A florentine who lived in the1300s, was an early Renaissance humanist, poet, and scholar.
Artist who had an endless curiosity that fed a genius for invention.
Artist who had many talents- he was a sculptor, engineer, painter, architect, and poet
Was widely admired both for his artistic talent and “his sweet and gracious nature”
Describes the manner, skills, learning, and virtues that a member of the court should have
Wrote a guide for rulers on how to gain and maintain power.
An intellectual movement at the heart of the Renaissance that focused on education and the classics.
Study of subjects such as grammar, rhetoric, poetry, and history, that were taught in Ancient Greece and Rome
A city in the Tuscany region of northern Italy that was the center of the Italian Renaissance
A person who provides financial support for the arts
Artistic technique used to give paintings and drawings a three-dimensional effect
A region that was an important industrial and financial center of Northern Europe during the Middle Ages and Renaissance
Art form in which an artist etches a design on a metal plate with acid and then uses the plate to make multiple prints
Everyday language of ordinary people
Idealistic or visionary, usually used to describe a perfect society
Printed the first complete edition of the Christian Bible using a printing press with movable type
One of the first northern artists to be profoundly affected by Renaissance, Italy.
One of the most important scholars of the age.
Pressed for social reform, and Erasmus’s friend
The towering figure of Renaissance literature, was the English poet and playwrighter.
In the Roman Catholic Church, pardon for sins committed during a person’s lifetime
A city in northern Germany, where Luther drew up,his 95 theses
Assembly or legislature
Calvinist belief that God long ago determined who would gain salvation
Swiss city-state which became a Calvinist theocracy in the 1500s; today a major city in Switzerland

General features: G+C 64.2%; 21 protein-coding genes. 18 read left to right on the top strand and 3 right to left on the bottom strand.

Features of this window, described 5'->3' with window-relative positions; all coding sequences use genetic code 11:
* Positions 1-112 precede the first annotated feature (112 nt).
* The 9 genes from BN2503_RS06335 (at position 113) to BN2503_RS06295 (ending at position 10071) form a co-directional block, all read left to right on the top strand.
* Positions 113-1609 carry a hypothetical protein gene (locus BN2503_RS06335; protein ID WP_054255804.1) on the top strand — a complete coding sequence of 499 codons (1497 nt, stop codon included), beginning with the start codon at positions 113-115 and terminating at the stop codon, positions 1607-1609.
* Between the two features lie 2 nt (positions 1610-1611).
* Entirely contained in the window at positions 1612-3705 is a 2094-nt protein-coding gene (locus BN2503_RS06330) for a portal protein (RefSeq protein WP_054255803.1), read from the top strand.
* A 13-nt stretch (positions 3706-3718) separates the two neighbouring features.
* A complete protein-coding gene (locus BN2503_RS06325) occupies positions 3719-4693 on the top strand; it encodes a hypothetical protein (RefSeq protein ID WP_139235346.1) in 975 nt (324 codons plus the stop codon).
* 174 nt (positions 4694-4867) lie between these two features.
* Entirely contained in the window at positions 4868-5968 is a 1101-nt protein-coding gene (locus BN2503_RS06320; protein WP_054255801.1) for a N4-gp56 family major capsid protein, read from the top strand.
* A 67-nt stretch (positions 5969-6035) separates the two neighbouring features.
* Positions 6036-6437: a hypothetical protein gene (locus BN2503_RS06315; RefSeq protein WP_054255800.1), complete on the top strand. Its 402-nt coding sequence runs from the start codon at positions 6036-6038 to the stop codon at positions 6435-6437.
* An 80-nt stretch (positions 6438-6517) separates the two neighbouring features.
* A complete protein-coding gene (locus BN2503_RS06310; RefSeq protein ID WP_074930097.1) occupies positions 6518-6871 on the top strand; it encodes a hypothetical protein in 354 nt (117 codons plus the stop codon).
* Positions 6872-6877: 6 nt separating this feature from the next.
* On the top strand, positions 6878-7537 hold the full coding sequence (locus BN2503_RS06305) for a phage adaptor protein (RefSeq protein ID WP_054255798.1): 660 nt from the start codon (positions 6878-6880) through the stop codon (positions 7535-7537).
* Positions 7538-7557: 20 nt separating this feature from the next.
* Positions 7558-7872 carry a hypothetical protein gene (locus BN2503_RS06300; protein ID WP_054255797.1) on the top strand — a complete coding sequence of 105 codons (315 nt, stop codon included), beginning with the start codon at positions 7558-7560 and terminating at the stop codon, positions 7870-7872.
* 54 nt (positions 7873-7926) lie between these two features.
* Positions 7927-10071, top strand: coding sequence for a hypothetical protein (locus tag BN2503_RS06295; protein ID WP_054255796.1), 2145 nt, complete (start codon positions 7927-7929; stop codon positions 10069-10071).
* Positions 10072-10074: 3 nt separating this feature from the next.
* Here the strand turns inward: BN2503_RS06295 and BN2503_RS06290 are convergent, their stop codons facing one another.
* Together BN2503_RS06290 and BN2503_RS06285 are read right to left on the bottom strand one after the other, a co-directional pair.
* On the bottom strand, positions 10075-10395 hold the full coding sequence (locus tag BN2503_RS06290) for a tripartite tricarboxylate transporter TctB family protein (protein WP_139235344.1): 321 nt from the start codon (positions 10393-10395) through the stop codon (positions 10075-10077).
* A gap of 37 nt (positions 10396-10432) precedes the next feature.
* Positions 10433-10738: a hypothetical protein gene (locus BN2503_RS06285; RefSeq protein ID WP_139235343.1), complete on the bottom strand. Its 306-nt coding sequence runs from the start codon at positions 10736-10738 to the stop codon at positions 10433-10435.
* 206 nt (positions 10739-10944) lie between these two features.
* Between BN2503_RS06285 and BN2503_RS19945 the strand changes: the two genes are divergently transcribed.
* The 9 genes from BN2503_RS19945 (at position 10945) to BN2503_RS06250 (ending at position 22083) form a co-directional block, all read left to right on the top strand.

Government run by religious leaders
The man triggered the revolt was a German monk and professor of theology
The new holy Roman empires summoned Luther to the diet at the city of Worms
The other reformer
A subgroup of a major religious group
Recognize a person as a saint
An agreement in which each side makes concessions; an acceptable middle group
Council of Trent
A group of Catholic leaders that met between 1545 and 1563 to respond to Protestant challenges and direct the future of the Catholic Church
Separate section of a city where members of a minority group are forced to live
Stood firmly against the Protestant revolt
Henry and Catherine of Argon’s only surviving child
Henry appointed him archbishop of the new church
Ann Boleyn and Henry’s daughter
Ignatius of Loyola
A spanish knight raised in the crusading tradition
Teresa of Avila
Symbolized this renewal
Based on the belief that the sun is the center of the universe
Careful, set-by-step process used to confirm findings and to prove or disprove a hypothesis
An unproved theory accepted for the purposes of explaining certain facts or to provide a basis for further investigation
Force that pulls objects in Earth’s sphere to the center of Earth
A branch of mathematics in which calculations are made using special symbolic notions; developed by Isaac Newton
Polish scholar in 1543 who published “On the Revolutions of the Heavenly Spheres.”
Late 1500s, Danish astronomer, who,provide evidence that supported Copernicus’s theory
Brache’s assistant, a German astronomer and mathematician, he used Brahe’s data to calculate the orbits of the planets revolving around the sun
Assembled an astronomical telescope
English mathematician and physicist, considered the greatest single influence on theoretical physics until Einstein